This is the second time in 2 weeks that I have been dead on predicting a fight. Klitschko over Mormeck, round 4, and now Marrtinez over Macklin, round 11. I was way off in Salido beating Juanma, but I think being wrong was worth that amazing brawl.
It did not take a genius to predict the relative outcome of those two matchups. It did require a bit of luck to predict exactly which round, but there was a method to the analysis. The only thing one must do is not be overcome by all the hype. You must listen to it, to gain good information, but be able to see past it. That part is difficult, indeed.
Klitschko may be going rounds lately, but that is when he is reached with something that makes him think twice. I knew Mormeck would never reach him, so that's why it was easy to pick an early KO. However, I also knew Klitschko would still be tentative early, and Mormeck would show heart in continuing... hence it not happening in the first two rounds, as it did to someone like Ray Austin. In analyzing Martinez vs. Macklin, I started by looking at Macklin's career. True, he did beat Felix Sturm, but who hasn't. If you fight Felix Sturm, he puts on his defense, pokes out a jab, and the judges he hires (he is his own promoter) score for him... surprise! So, I didn't read too much into that. The main thing that struck me was my own attitude about Martinez.
I am a big fan, but I rated him number 4 pound for pound. I do not rate him number 3, as many people do. Why do I put Donaire ahead of him? Both men train near my hometown of Los Angeles. Both are experts. Both are exciting fighters who try to take on the best in their divisions, promoters and records be damned. The difference came down to one word: domination. Donaire scarcely loses a round... Martinez always loses a few. Even when dominating and busting up Sergey Dzindziruk, he still managed to lose rounds 6 and 7. He takes his time, often does not punch in combination, and is suffers the occasional flash knockdown. None of these things happen to Donaire. Martinez also has one brutal one punch knockout in a big fight. Donaire has two.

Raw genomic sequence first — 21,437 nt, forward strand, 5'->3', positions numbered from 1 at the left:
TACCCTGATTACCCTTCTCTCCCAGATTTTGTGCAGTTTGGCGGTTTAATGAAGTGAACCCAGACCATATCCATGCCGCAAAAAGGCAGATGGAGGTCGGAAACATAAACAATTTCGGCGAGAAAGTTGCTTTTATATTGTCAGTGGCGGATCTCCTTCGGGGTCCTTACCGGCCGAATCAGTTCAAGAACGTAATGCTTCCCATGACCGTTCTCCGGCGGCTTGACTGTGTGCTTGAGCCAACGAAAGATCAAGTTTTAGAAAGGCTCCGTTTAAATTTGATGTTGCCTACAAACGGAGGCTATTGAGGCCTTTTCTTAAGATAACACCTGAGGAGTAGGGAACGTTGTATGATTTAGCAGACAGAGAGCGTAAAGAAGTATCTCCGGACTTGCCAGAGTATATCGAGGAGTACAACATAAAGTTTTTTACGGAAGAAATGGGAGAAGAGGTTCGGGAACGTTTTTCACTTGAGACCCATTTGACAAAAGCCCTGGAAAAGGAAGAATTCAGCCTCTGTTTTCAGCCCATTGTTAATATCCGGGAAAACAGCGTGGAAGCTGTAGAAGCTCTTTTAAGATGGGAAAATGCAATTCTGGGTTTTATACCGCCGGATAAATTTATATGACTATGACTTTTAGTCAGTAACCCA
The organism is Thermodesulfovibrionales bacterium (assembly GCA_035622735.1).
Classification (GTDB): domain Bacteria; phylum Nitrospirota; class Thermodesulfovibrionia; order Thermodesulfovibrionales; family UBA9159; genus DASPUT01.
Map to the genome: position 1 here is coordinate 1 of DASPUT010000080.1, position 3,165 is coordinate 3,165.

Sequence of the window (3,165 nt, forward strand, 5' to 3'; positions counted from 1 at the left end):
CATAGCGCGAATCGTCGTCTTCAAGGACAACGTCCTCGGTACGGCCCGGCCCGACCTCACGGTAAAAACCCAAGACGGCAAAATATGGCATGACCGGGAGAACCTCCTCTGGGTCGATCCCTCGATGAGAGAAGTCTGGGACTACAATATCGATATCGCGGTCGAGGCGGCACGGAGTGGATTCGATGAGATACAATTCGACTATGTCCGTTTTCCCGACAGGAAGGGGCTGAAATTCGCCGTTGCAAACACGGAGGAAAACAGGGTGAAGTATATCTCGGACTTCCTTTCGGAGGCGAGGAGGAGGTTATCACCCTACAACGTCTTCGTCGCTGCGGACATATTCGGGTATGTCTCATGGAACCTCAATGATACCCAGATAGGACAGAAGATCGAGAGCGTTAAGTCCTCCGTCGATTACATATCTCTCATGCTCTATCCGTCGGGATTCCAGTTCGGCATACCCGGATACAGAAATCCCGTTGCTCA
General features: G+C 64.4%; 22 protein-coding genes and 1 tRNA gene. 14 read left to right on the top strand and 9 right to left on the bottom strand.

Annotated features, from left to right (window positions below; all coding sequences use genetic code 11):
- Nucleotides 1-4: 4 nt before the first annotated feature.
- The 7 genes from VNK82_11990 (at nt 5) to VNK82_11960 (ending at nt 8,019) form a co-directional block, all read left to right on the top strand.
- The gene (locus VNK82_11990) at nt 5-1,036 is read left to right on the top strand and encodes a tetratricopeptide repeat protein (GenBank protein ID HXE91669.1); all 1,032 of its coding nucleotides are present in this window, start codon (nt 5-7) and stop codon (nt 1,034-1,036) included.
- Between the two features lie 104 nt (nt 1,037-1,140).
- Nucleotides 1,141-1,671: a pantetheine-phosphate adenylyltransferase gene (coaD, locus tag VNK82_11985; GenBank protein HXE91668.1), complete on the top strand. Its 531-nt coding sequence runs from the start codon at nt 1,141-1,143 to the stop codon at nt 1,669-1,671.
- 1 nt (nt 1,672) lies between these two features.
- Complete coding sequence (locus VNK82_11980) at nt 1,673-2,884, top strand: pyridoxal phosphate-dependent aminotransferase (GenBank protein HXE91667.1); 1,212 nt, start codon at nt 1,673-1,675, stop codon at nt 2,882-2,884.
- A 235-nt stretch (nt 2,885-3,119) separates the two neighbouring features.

I knew Macklin would be at his best, and not wading in to hit a defensive target like he could against Sturm. Martinez carries his hands low, and is much quicker and more powerful than Sturm. Macklin would take his time, have some offensive success, but then Martinez would take over. Martinez's takeovers happen differently each time. It was losing a couple rounds against Dzindziruk. It was cutting Pavlik's eye. It was getting hustled out of the ring against Williams. I could have never predicted it would be a flash knockdown against Macklin, but I knew at one point, something would happen to wake him up. When Martinez wakes up, he does nothing too differently. He just does it better and more often. Therefore, Macklin was never given a warning to go into a shell, or change anything about his style. By the time he would realize he was being busted up, it was too late.
There was also the presence of Buddy McGirt, who is rarely in a winning corner. No offense to Buddy, but he also pulls the trigger on stopping his fighters a bit fast. There is also the Irish skin of Macklin. There were too many ways Macklin would be saved from himself. That being said, I do believe Macklin should have been given the chance to fight round 12. If he had won it (unlikely), he would have lost a split decision, and could have remained as an "uncrowned" champion of sorts. Don't be surprised if this is the way Martinez beats the next few fighters he faces, and if those men are not big names. Only if Mosley pulls the upset over Canelo is a big name getting in the ring with "Maravilla". No matter the opponent, however, I am going to enjoy the last few years of a special kind of champion.
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